Abstract [from journal]
Context: Healthy eating during childhood is important for optimal growth and helps reduce the risk of obesity, which has potentially serious health consequences. Changing the school food environment may offer one way to improve students' dietary intake. This manuscript reports 4 Community Guide systematic reviews examining the effectiveness of interventions in schools promoting healthy eating and weight.
Evidence acquisition: School obesity prevention programs aiming to improve diet were identified from a 2013 Agency for Health Care Research and Quality systematic review and an updated search (August 2012-January 4, 2017). In 2017-2018, Community Guide systematic review methods were used to assess effectiveness as determined by dietary behavior and weight changes.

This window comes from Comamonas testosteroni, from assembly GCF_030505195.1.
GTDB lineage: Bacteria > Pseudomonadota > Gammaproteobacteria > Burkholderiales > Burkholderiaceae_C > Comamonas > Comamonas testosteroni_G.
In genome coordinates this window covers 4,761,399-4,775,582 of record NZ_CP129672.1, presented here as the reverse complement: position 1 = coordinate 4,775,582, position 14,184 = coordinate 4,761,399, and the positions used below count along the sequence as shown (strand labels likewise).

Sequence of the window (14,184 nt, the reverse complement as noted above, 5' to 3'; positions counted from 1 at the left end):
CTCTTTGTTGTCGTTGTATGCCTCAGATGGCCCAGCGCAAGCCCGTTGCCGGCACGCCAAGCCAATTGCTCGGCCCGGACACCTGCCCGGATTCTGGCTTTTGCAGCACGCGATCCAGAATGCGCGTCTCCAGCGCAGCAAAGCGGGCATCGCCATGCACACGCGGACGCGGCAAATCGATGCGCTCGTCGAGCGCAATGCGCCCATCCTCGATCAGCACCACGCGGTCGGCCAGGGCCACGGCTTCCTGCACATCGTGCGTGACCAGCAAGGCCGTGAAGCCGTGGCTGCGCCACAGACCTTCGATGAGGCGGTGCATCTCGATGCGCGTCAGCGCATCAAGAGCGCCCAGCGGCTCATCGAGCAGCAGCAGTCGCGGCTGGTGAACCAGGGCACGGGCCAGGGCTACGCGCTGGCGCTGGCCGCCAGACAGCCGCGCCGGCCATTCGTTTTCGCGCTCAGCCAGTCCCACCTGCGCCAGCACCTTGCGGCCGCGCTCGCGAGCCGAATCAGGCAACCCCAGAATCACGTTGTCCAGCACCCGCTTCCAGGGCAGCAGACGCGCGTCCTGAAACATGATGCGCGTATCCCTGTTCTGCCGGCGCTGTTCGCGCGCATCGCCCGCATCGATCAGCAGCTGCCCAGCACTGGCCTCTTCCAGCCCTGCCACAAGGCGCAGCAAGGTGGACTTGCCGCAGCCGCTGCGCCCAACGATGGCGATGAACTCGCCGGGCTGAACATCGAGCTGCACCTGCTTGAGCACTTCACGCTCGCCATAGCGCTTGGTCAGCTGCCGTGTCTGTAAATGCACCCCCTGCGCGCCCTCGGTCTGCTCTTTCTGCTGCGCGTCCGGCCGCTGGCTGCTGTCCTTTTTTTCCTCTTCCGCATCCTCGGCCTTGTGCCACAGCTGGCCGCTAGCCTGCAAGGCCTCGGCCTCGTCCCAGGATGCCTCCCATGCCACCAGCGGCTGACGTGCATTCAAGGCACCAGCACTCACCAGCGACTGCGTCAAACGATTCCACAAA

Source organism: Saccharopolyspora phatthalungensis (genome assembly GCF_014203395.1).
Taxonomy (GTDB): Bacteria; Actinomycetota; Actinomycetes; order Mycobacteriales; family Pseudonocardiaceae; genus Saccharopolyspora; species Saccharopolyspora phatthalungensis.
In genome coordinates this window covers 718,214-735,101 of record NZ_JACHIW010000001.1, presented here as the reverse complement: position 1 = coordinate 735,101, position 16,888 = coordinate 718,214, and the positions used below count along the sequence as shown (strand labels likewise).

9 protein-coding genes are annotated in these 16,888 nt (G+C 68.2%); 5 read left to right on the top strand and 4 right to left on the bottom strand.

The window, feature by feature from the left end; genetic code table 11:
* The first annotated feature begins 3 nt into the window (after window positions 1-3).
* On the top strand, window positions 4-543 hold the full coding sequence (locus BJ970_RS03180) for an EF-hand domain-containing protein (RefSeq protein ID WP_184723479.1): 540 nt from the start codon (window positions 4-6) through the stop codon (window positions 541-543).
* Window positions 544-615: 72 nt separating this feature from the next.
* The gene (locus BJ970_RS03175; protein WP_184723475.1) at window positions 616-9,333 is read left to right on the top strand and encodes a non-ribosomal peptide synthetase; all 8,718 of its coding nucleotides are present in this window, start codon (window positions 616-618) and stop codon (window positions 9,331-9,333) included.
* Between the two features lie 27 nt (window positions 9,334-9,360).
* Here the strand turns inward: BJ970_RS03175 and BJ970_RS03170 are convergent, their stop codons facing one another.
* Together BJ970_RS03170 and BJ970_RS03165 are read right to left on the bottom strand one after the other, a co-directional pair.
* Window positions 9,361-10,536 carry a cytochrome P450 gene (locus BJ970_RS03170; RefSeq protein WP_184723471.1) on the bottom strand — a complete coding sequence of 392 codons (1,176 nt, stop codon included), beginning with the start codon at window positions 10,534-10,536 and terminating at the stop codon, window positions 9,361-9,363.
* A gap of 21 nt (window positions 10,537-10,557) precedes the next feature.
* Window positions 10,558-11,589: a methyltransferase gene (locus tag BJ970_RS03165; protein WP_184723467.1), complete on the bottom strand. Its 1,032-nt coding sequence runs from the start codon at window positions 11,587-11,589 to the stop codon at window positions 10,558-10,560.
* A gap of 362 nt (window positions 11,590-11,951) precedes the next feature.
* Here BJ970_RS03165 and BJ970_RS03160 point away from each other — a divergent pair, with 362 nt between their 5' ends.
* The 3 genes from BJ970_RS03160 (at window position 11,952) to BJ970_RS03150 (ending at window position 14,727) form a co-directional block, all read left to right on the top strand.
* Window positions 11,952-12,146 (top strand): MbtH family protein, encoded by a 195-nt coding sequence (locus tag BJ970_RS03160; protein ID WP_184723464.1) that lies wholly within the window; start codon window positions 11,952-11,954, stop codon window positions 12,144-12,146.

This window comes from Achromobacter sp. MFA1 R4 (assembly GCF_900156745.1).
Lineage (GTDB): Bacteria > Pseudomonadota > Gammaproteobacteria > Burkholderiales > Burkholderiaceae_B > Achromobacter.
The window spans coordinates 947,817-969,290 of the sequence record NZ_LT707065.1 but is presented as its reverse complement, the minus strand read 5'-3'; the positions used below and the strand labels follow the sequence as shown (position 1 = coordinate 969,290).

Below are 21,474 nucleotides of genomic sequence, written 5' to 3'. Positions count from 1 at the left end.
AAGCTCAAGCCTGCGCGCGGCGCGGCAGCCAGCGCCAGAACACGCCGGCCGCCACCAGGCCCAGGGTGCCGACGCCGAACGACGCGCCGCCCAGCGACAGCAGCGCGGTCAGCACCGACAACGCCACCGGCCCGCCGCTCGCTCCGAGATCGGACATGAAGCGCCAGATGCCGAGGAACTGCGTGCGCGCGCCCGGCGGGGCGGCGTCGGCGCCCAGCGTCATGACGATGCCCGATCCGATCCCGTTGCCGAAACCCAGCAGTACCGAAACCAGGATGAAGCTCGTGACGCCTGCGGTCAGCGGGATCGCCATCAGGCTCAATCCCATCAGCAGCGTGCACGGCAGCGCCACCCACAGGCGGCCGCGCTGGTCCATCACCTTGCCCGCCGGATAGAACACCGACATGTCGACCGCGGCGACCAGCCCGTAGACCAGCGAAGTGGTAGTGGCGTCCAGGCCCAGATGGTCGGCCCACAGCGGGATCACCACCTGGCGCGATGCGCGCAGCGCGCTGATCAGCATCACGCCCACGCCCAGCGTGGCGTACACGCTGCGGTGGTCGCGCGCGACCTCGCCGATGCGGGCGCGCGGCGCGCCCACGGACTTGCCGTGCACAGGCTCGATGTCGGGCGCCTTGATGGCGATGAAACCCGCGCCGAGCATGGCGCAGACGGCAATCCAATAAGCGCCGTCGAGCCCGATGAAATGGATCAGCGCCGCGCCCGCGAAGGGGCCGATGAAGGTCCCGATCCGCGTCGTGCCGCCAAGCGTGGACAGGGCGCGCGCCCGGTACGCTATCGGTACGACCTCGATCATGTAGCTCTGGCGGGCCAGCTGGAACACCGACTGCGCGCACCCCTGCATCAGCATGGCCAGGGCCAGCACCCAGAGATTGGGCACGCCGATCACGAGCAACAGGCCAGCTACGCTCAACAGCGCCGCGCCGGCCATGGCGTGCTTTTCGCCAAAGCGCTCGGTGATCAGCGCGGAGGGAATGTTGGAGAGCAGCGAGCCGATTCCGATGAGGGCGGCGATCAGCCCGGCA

Evidence synthesis: Interventions improving school meals or offering fruits and vegetables (n=27 studies) are considered effective. Evidence is insufficient to determine the effectiveness of interventions supporting healthier snack foods and beverages outside of school meal programs given inconsistent findings (n=13 studies). Multicomponent interventions to increase availability of healthier foods and beverages are considered effective. These interventions must include 1 component from school meals or fruit and vegetable programs and interventions supporting healthier snack foods and beverages (n=12 studies). There is insufficient evidence to determine the effectiveness of interventions to increase water access because only 2 studies met inclusion criteria.
Conclusions: A total of 2 school-based dietary interventions have favorable effects for improving dietary habits and modest effects for improving or maintaining weight. More evidence is needed regarding interventions with insufficient findings. These reviews may inform researchers and school administrators about healthy eating and obesity prevention interventions.